No Roof But Sky: Poetry of the American West

No Roof But Sky: Poetry of the American West

No Roof But Sky: Poetry of the American West

By Jane Candia Coleman

Winner, Western Heritage Award, National Cowboy Museum

Jane Coleman absorbed the American West—the startlingly rich, resonant world of Belle Starr, Geronimo, Chicken Jo, Archie and Edith, Sacajawea, the Jesus wagon, mountains, trails, plains, and mesas—and distilled it into the fine, vibrant poetry of No Roof But Sky. Coleman is a storyteller, a historian, and a poet.

    • 0-931271-13-4 • trade paper • full-color jacket • 72 pp • $12.95 ORDER NOW

No Roof But Sky: Poetry of the American West

No Roof But Sky: Poetry of the American West

By Jane Candia Coleman

"Few poets alive today combine Coleman's imaginative sense of history and her exact and evocative way of describing the landscape and nature."
•• May Sarton

Jane Candia Coleman

Jane Candia Coleman

Jane Candia Coleman’s first book, a volume of poetry, No Roof But Sky (High Plains Press), was received with enthusiasm by critics and readers alike. The Red Drum, a second poetry volume, followed a few years later. High Plains Press also published her book of poetry about the life of Father Kino, The White Dove, in 2007.

Coleman writes in plain language, combining words and phrases to form a startlingly lyrical symphony of the West. As Paul L. Allen wrote in the Tucson Citizen, “It’s obvious she’s one of them as don’t hold much truck with frills or doo-dads. She doesn’t waste words. She’s not obtuse and she’s not obscure. She writes spare and lean and sinewy, and damn, she does it well.”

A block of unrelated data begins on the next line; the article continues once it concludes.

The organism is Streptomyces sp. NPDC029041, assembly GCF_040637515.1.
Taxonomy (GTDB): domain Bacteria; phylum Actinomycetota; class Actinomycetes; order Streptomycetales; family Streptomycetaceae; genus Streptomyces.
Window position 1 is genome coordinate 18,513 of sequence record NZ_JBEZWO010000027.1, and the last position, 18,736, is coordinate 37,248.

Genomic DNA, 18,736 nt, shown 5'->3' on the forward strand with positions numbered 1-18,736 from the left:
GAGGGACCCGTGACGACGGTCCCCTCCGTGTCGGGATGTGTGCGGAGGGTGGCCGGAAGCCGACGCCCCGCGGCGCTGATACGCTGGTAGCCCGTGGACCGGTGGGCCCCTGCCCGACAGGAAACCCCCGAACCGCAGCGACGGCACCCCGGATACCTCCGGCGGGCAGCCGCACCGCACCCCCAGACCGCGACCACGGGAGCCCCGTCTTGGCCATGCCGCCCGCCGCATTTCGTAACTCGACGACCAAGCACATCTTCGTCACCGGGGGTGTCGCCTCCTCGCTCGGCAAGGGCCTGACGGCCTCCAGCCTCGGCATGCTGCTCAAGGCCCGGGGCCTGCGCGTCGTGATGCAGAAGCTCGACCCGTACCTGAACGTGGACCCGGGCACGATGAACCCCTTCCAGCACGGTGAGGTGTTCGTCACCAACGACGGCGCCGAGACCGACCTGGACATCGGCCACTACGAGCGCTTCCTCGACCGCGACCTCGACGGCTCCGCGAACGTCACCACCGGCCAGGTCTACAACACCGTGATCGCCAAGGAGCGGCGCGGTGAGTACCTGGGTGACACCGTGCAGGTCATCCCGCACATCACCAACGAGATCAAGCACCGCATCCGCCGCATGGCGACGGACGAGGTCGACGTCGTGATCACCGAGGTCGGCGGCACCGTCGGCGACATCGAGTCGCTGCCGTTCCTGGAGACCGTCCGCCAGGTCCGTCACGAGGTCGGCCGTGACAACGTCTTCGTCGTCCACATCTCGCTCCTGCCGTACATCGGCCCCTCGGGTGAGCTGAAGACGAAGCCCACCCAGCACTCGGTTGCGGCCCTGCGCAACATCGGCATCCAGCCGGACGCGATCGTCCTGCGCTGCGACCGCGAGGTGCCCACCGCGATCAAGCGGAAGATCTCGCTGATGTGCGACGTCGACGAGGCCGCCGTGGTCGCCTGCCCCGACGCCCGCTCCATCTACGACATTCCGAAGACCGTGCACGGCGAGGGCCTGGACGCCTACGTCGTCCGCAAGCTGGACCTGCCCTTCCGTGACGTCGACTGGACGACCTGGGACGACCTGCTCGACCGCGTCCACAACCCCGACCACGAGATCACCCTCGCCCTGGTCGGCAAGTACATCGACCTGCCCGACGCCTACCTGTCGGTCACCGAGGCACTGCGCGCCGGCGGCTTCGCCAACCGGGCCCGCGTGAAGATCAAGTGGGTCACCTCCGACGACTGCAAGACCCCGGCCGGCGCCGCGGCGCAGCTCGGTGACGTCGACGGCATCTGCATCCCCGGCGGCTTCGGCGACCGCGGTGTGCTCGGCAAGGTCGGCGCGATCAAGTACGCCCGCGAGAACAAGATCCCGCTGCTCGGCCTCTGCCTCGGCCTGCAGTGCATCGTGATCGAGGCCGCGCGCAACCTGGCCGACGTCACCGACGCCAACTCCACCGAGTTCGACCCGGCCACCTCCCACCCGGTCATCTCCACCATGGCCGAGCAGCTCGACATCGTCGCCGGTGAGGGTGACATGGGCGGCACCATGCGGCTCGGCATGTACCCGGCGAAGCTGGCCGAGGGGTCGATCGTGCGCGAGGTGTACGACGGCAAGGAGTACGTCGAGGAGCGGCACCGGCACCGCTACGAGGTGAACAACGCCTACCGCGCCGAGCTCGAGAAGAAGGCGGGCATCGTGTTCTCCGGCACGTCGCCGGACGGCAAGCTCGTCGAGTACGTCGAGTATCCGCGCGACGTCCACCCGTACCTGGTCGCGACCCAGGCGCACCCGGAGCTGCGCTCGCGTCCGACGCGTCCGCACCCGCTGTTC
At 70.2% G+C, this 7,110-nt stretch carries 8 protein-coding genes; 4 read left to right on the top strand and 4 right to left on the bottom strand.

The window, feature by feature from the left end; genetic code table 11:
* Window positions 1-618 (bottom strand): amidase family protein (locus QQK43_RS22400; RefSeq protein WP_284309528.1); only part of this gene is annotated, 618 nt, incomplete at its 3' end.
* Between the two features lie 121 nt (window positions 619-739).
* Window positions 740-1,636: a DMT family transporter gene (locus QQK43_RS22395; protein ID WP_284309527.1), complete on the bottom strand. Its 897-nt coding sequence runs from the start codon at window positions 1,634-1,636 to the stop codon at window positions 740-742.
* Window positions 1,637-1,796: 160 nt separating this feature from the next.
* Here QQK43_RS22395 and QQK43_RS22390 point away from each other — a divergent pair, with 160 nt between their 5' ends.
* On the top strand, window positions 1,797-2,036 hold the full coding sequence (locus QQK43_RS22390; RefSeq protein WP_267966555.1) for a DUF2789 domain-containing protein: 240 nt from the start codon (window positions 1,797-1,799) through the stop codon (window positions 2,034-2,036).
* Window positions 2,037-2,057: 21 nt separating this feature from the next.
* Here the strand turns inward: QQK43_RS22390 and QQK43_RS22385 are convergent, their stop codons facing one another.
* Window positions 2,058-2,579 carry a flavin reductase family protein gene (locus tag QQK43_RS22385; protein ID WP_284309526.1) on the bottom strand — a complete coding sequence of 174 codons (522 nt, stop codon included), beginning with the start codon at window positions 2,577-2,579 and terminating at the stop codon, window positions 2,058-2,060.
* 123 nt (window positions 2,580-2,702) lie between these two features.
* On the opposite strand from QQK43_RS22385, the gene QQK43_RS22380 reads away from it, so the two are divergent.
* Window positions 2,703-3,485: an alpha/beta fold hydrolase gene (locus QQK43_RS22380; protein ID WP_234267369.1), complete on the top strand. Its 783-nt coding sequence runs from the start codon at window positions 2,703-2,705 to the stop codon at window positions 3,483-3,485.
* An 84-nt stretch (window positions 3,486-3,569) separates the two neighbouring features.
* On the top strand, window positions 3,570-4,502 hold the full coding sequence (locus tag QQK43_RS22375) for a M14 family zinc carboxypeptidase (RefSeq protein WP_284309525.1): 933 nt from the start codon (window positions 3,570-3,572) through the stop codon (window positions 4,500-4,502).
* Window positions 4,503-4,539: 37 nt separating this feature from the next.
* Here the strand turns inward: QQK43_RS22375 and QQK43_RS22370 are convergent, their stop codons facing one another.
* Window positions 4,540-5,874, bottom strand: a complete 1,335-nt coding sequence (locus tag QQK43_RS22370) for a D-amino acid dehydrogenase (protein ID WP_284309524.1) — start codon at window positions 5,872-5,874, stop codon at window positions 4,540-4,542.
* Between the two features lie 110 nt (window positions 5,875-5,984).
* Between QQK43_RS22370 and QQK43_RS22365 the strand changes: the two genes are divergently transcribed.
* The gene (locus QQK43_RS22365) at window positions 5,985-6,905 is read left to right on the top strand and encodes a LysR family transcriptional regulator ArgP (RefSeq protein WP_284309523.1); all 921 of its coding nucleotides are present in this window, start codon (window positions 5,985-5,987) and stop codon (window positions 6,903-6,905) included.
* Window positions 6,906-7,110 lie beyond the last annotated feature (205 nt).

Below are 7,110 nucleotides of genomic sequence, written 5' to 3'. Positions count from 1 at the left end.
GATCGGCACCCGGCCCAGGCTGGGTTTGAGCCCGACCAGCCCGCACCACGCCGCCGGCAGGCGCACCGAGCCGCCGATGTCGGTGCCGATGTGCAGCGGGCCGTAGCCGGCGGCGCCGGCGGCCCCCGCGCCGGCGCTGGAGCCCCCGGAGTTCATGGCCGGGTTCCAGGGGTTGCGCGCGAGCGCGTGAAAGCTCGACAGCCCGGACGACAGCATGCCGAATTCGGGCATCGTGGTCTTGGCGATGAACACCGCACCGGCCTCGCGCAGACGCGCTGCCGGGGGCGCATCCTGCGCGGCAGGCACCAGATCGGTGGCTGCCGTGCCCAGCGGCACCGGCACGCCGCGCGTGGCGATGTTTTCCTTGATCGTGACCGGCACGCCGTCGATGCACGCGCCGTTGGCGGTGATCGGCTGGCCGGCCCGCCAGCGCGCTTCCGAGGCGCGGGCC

Coleman has written 21 books in the genres of fiction, memoir, poetry, and short stories.

Jane Candia Coleman is the recipient of three Western Heritage Awards from the National Cowboy Hall of Fame—two for poetry, No Roof But Sky and The Red Drum, and another for her first collection of short fiction, Stories From Mesa Country.

Born in Pittsburgh, Pennsylvania, but hungering even as a child for the West, she made her first trip there in 1965 and moved to a ranch in Cochise County, Arizona, in 1986. She now lives in Tucson.

She was the co-founder and Director of the Women’s Creative Writing Center at Carlow College in Pittsburgh, and she currently teaches in the low-residency MFA program there.

“I first discovered Jane Candia Coleman in Louis L’Amour Western Magazine,” said Johnny D. Boggs, author of Whiskey Kills and other Killstraight stories, “first with her short story ‘Lou,’ which I thought was brilliant, then a few years later with another short story, ‘Are You Coming Back, Phin Montana?,’ which also blew me away. She’s an absolutely amazing writer — whether she’s writing short fiction or historical novels — with a strong sense of place, and wonderful characters. Her prose often reads like pure poetry. No surprise there. She’s also an incredible poet.”